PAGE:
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Fire Protection

Approximately six fires occur at Brooktrails per year. To date they have been minor and
suppressed without difficulty by CDF and Brooktrails fire fighting crews (Tolbert, 2004).
While it is impossible to predict when a major wildfire might occur in the Greenbelt, the combination
of weather, tanoak buildup, and increasing fuel load suggests that it is not a question of "if" there
will be a wildfire, but "when."

• • The prospect of a stand replacing fire (one that kills mature trees) at Brooktrails is as high
as 70 percent in the next 50 years, according to CDF Fire Captain Bill Baxter.

• • Historical fire patterns suggest the most likely location of a wildfire to occur is in the vicinity
of the Burbeck Creek watershed, which lies west of Ridge Road, and which is adjacent to
the Skunk Train railroad track.

• • A crown fire would travel at the rate of approximately 4 miles per hour. This would mean
that residents threatened by the fire would have approximately 40 minutes to evacuate -
the amount of time for the fire to travel from railroad to the ridge.

Among the many worthwhile points in the discussion on fire prevention at the three Greenbelt
management plan meetings, the following were particularly noteworthy:

• • Given the overgrown condition of the roads in the Greenbelt Area, Brooktrails Fire Chief
Daryl Schoeppner has stated that he could not commit the Brooktrails fire crew and
equipment to fight a fire in the Greenbelt interior, as it could place the crew at serious

• • Improving roads within the Greenbelt will provide better access for fighting fires, but also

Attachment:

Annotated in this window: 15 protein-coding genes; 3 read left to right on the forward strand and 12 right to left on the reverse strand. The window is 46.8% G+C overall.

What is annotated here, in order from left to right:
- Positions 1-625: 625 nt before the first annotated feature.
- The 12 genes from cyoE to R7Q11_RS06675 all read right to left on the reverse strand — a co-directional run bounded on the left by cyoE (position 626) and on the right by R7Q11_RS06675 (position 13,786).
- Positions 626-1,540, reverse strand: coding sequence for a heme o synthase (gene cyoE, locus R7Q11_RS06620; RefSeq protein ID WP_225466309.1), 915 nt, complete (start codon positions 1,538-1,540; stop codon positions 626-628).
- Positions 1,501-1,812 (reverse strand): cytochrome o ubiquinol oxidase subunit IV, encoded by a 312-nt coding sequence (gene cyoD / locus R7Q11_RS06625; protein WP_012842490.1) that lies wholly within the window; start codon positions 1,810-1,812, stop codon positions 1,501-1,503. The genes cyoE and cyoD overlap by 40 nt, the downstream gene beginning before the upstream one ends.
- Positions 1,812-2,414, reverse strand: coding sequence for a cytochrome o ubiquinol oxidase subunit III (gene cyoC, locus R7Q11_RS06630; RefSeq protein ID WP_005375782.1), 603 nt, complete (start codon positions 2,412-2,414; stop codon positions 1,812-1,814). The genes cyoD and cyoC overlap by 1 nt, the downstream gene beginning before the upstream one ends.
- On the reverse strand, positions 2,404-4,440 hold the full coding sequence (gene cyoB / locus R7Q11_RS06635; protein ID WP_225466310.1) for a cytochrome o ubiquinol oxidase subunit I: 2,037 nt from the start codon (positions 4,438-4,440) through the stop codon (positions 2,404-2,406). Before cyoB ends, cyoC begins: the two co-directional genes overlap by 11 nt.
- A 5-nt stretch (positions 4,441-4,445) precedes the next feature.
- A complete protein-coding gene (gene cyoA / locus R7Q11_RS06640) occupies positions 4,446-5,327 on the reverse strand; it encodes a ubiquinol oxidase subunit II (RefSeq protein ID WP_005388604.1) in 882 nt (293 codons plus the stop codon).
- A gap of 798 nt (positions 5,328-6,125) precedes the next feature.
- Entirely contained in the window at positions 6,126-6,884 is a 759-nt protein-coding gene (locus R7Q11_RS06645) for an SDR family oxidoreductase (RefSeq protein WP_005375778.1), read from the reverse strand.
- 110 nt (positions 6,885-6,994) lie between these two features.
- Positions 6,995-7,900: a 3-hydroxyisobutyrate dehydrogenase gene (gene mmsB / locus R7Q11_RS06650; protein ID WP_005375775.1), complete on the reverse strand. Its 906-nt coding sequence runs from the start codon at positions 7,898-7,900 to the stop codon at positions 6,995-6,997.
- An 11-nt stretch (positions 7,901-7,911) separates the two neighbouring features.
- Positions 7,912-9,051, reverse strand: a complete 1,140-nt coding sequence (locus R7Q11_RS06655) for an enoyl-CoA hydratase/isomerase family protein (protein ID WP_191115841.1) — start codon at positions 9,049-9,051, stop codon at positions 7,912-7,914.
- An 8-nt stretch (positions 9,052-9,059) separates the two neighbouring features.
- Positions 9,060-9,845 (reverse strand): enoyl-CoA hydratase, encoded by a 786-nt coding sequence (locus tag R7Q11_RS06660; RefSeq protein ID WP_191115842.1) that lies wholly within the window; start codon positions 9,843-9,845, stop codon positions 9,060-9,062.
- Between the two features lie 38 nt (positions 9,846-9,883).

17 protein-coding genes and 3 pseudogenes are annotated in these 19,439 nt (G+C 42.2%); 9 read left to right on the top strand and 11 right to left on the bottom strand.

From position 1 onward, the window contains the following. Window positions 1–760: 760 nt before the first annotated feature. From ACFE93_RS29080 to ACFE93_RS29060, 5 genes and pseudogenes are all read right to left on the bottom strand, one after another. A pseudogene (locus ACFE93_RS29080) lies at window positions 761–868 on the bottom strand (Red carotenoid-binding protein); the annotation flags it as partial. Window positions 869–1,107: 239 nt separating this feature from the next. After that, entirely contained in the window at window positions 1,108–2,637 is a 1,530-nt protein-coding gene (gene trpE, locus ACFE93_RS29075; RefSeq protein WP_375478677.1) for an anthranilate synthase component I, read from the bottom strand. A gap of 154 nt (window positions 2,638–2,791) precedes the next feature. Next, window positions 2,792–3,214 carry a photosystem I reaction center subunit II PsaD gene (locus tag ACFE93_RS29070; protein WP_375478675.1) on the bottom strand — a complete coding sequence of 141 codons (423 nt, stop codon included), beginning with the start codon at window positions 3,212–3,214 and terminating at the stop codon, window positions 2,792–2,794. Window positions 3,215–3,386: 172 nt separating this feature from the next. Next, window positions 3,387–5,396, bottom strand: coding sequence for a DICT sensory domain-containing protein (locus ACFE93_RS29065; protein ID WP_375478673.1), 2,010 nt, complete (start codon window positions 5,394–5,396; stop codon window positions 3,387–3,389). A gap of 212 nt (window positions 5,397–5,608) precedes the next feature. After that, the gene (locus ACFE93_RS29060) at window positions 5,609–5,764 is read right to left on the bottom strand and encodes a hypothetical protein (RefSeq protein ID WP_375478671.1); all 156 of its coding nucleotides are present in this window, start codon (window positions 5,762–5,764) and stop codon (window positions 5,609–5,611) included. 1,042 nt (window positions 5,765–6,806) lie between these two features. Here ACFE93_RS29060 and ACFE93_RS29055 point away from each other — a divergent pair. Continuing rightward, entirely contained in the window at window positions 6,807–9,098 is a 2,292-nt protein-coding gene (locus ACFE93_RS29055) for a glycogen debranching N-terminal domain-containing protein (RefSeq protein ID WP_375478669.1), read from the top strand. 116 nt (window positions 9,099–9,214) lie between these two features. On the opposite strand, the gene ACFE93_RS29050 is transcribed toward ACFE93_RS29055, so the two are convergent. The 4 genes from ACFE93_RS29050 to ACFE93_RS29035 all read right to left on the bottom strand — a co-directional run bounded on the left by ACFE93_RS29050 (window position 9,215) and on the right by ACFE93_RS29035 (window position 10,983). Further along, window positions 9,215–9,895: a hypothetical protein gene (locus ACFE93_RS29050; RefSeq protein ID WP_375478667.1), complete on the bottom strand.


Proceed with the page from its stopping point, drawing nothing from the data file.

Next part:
increases human activity, which may increase the potential for fire.

• • CDF/other fire fighting units would be unlikely to stop a major forest fire in the Greenbelt
Area, but would focus on directing it through the Area.

• • CDF crews may not be available to fight a wildfire at Brooktrails during the height of the
fire season, as they are often committed elsewhere in the state. Some back-up exists
with other local fire fighting units.

• • It was noted that Brooktrails currently has a problem legally enforcing the abatement of
private lots to reduce fire hazard, which is a key component in the overall fire prevention
program in the District and is linked to what needs to occur in the Greenbelt Area.
Further, there also appears to be little control over the amount of clearing that occurs by
private landowners. This is a concern of residents who wish to maintain the scenic
quality of their neighborhoods.

Existing/Past Fire Prevention Activities in the Greenbelt Area

Efforts to date to create adequate defensible spaces along roads and homes adjacent to the
Greenbelt Area have been important, but inadequate to the task. Fuel breaks that were cut in the
1980s by CDF crews, e.g., along Blue Lake and Terrace Roads have been reoccupied by tanoak,
demonstrating the need to maintain fuel breaks regularly (at least every five years).

One of the most important considerations in planning the creation of fuel breaks is the amount of
labor involved in their establishment, as the following information illustrates:

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